So the race is now off and the kid and I will return back to Minnesota tomorrow afternoon. Thanks go out to Delta for waiving the change fees and to the Pod Hotel 51 for not charging a cancellation fee.
What a roller coaster of emotion the past few days. Our trip up to this point lacked any of the drama and devastation you see on TV. Midtown Manhattan was full of life: cabs and traffic, full restaurants and museums, stores open for business, Broadway performances, mobile phone service, Internet access, electricity, water.
We waited to fly here until the mayor said the race was on, the marathon director concurred and Delta was cleared to fly into LaGuardia. Things seemed to be getting better – more people were getting power back, public transportation options were expanding and parks were scheduled to reopen on Saturday. Friday’s decision to cancel the race seemed like a failure of leadership and a cop-out by the city that considers itself the greatest in the world.
Just like in politics, I found many comments on television and online about the race (and its runners) to be rude, unwelcoming and misinformed. Comments by many runners were just as bad. The mismanagement of this crisis by race organizers compounded the problem and created a no-win situation. New York Road Runners needs to step up and fix things or this will impact the marathon for years to come.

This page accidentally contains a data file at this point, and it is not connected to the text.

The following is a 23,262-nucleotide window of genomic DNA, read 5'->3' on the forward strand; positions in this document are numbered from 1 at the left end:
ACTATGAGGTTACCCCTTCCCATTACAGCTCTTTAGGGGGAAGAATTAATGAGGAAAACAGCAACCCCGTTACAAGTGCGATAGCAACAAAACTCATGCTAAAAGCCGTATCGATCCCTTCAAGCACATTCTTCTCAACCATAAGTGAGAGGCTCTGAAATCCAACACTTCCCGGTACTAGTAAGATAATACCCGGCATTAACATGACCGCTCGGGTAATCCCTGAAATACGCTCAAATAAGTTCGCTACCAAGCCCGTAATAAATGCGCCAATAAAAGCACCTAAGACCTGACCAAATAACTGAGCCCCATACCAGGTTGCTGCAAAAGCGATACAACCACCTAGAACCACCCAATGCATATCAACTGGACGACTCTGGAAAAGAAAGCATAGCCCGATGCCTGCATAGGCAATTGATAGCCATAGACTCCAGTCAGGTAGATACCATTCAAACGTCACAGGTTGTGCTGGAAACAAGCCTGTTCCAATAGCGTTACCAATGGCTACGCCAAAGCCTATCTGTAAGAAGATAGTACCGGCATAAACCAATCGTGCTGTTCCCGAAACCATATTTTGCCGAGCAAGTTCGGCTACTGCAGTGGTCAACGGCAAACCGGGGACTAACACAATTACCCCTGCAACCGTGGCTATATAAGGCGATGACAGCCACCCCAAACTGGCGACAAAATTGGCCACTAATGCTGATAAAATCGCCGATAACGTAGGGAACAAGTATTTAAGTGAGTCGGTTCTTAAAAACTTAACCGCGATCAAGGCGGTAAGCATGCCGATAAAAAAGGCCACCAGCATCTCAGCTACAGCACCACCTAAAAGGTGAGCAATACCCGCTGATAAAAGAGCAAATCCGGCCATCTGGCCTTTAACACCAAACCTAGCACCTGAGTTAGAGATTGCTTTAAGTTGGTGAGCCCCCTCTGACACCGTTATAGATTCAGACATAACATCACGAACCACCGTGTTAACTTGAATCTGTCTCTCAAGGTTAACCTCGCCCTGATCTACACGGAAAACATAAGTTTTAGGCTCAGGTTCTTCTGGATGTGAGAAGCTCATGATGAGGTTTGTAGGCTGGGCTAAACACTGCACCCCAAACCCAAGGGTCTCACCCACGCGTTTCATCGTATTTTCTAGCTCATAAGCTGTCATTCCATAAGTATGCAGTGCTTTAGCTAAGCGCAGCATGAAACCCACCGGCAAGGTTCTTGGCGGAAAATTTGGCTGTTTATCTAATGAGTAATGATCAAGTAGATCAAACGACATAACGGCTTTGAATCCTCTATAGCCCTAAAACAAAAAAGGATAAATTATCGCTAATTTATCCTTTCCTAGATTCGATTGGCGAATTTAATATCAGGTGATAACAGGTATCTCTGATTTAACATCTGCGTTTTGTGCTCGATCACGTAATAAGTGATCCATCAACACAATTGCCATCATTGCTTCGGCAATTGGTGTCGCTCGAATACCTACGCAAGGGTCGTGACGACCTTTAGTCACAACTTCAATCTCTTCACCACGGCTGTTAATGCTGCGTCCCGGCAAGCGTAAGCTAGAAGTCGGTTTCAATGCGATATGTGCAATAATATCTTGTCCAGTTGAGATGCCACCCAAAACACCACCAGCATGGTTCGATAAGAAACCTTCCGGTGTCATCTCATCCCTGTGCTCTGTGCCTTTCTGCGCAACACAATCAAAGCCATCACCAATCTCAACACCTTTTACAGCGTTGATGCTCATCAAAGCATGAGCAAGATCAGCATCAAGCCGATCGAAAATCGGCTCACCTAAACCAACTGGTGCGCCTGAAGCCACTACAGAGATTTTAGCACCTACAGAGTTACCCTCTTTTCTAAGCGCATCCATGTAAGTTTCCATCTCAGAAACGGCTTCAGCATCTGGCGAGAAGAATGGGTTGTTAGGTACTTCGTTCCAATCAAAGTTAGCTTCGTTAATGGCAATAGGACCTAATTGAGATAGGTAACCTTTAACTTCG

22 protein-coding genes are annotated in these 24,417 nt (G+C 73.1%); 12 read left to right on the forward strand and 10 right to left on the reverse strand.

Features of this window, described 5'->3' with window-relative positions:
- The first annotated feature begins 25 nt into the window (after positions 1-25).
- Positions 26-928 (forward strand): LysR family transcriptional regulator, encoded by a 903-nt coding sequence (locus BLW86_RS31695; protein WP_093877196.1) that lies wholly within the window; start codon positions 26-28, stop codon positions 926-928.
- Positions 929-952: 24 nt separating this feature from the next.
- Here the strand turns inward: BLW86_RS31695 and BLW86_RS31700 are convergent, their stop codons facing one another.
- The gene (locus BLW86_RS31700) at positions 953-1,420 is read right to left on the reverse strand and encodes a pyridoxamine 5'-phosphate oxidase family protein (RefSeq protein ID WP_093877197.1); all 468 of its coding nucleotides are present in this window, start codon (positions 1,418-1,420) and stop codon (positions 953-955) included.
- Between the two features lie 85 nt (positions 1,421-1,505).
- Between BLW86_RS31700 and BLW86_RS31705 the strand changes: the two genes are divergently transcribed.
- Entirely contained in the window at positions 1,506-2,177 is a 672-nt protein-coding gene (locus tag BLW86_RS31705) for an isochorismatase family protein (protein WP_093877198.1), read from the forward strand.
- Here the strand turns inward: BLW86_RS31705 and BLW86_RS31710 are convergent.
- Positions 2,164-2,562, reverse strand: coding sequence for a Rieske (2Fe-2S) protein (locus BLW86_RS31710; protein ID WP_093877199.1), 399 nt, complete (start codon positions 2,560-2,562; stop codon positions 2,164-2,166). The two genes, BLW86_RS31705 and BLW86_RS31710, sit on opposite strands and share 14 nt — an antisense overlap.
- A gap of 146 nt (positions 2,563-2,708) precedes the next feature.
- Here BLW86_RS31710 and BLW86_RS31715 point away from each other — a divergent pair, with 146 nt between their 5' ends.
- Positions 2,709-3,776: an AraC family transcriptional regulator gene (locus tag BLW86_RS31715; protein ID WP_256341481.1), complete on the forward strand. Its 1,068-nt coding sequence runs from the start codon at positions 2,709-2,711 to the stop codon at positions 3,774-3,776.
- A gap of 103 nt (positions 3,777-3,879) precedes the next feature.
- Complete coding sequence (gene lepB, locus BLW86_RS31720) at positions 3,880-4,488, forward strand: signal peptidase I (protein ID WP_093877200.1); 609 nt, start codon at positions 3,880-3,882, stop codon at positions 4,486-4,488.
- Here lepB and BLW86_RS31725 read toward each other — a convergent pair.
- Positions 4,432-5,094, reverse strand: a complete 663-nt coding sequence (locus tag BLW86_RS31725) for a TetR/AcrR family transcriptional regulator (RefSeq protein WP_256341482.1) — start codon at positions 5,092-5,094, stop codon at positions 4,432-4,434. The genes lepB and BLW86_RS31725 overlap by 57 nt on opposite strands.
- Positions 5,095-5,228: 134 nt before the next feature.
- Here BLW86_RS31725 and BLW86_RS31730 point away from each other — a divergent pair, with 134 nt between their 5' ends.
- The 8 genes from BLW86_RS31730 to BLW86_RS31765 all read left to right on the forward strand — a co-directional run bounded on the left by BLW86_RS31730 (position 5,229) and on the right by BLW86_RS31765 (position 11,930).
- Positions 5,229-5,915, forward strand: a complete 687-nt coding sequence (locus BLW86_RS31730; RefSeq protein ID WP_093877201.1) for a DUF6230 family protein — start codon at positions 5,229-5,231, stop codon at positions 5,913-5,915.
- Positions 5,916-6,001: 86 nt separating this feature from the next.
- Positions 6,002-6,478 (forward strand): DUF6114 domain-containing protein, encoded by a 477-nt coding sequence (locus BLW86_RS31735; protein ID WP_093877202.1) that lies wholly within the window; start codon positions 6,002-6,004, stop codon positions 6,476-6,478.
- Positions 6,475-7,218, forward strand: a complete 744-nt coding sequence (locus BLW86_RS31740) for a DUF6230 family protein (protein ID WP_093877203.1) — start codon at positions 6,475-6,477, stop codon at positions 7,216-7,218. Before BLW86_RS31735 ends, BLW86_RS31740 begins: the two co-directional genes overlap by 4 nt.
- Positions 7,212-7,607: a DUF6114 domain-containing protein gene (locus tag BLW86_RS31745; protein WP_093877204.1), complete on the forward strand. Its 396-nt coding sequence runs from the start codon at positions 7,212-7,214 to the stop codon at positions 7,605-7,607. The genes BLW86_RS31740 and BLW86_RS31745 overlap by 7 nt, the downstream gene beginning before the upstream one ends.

It was reported that 40,000 out of the 47,000 entrants showed up in New York this week. I’m hoping that they offer refunds to those that want them and a paid, guaranteed entry to a year of your choice (not just to the 2013 event). This is not an inexpensive city to visit, so assuming everyone can just come back next year isn’t realistic (especially for the many, many foreign competitors).
I’m not sure how runners became the object of vilification this week, but it wasn’t a good thing for New York tourism. We will end up canceling four hotel nights (all with sky-high lodging taxes), multiple meals and other spending in the local economy. We also would have volunteered to help with disaster recovery, if that had been organized by race officials. I’m sure most of the 40,000 other runners would have too, given the chance.
While this would have been my first New York City marathon, I’ve covered the distance many times already and don’t feel all that bad about all the training I completed. It made me fitter and healthier than I would be otherwise and I’m proud of the 16 weeks I followed under the Runner’s World plan. I do have another race already planned for January, so I’ll stay active and hope that one goes better.
As for New York 2013 (or beyond), that’s in the hands of NYRR now…Originally published by DK on November 3, 2012 at 2:05 am